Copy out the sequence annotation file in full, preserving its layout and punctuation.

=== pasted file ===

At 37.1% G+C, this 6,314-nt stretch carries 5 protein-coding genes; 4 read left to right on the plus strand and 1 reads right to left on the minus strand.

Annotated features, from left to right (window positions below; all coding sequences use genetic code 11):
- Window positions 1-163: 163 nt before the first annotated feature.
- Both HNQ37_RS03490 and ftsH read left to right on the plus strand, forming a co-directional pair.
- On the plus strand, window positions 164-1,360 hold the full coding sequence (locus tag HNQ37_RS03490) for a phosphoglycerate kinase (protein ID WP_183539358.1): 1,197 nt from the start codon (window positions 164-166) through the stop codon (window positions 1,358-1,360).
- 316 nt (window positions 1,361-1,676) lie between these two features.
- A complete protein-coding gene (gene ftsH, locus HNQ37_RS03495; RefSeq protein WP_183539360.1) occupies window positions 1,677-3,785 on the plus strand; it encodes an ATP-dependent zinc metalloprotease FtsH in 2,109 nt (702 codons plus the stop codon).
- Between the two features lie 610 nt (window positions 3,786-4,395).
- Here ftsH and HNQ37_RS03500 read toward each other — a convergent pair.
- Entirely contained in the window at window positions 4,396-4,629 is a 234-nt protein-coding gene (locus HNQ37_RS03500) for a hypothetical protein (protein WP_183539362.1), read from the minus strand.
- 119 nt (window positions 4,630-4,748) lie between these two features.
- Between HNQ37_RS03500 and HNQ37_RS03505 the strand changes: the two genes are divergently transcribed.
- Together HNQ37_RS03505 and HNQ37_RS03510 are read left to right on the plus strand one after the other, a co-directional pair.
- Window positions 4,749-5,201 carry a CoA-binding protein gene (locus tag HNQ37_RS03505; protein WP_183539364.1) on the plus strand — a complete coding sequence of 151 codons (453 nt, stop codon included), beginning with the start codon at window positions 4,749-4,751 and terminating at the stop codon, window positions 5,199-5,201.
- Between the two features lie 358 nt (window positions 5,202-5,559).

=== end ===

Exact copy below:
At 37.1% G+C, this 6,314-nt stretch carries 5 protein-coding genes; 4 read left to right on the plus strand and 1 reads right to left on the minus strand.

Annotated features, from left to right (window positions below; all coding sequences use genetic code 11):
- Window positions 1-163: 163 nt before the first annotated feature.
- Both HNQ37_RS03490 and ftsH read left to right on the plus strand, forming a co-directional pair.
- On the plus strand, window positions 164-1,360 hold the full coding sequence (locus tag HNQ37_RS03490) for a phosphoglycerate kinase (protein ID WP_183539358.1): 1,197 nt from the start codon (window positions 164-166) through the stop codon (window positions 1,358-1,360).
- 316 nt (window positions 1,361-1,676) lie between these two features.
- A complete protein-coding gene (gene ftsH, locus HNQ37_RS03495; RefSeq protein WP_183539360.1) occupies window positions 1,677-3,785 on the plus strand; it encodes an ATP-dependent zinc metalloprotease FtsH in 2,109 nt (702 codons plus the stop codon).
- Between the two features lie 610 nt (window positions 3,786-4,395).
- Here ftsH and HNQ37_RS03500 read toward each other — a convergent pair.
- Entirely contained in the window at window positions 4,396-4,629 is a 234-nt protein-coding gene (locus HNQ37_RS03500) for a hypothetical protein (protein WP_183539362.1), read from the minus strand.
- 119 nt (window positions 4,630-4,748) lie between these two features.
- Between HNQ37_RS03500 and HNQ37_RS03505 the strand changes: the two genes are divergently transcribed.
- Together HNQ37_RS03505 and HNQ37_RS03510 are read left to right on the plus strand one after the other, a co-directional pair.
- Window positions 4,749-5,201 carry a CoA-binding protein gene (locus tag HNQ37_RS03505; protein WP_183539364.1) on the plus strand — a complete coding sequence of 151 codons (453 nt, stop codon included), beginning with the start codon at window positions 4,749-4,751 and terminating at the stop codon, window positions 5,199-5,201.
- Between the two features lie 358 nt (window positions 5,202-5,559).